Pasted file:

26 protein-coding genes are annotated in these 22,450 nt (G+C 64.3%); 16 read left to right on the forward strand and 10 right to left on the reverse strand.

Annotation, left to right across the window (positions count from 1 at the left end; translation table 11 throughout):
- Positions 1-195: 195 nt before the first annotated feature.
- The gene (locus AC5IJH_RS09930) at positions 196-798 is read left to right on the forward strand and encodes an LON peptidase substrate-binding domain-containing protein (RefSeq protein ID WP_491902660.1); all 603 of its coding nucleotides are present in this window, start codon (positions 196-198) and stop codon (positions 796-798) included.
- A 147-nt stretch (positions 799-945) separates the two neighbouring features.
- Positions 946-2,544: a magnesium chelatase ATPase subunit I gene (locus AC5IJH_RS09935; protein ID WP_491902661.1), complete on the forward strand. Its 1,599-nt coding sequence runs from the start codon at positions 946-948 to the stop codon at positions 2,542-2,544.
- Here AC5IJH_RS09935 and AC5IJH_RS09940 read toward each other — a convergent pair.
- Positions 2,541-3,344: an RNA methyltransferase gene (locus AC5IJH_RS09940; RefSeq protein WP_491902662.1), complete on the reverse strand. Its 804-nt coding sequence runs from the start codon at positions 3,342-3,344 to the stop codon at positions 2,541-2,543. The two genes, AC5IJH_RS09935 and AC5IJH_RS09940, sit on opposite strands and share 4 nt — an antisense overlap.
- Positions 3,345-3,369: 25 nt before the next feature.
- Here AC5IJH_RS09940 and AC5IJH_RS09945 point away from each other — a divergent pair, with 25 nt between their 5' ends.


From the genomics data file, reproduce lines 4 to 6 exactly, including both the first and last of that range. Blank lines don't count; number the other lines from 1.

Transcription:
- The gene (locus AC5IJH_RS09930) at positions 196-798 is read left to right on the forward strand and encodes an LON peptidase substrate-binding domain-containing protein (RefSeq protein ID WP_491902660.1); all 603 of its coding nucleotides are present in this window, start codon (positions 196-198) and stop codon (positions 796-798) included.
- A 147-nt stretch (positions 799-945) separates the two neighbouring features.
- Positions 946-2,544: a magnesium chelatase ATPase subunit I gene (locus AC5IJH_RS09935; protein ID WP_491902661.1), complete on the forward strand. Its 1,599-nt coding sequence runs from the start codon at positions 946-948 to the stop codon at positions 2,542-2,544.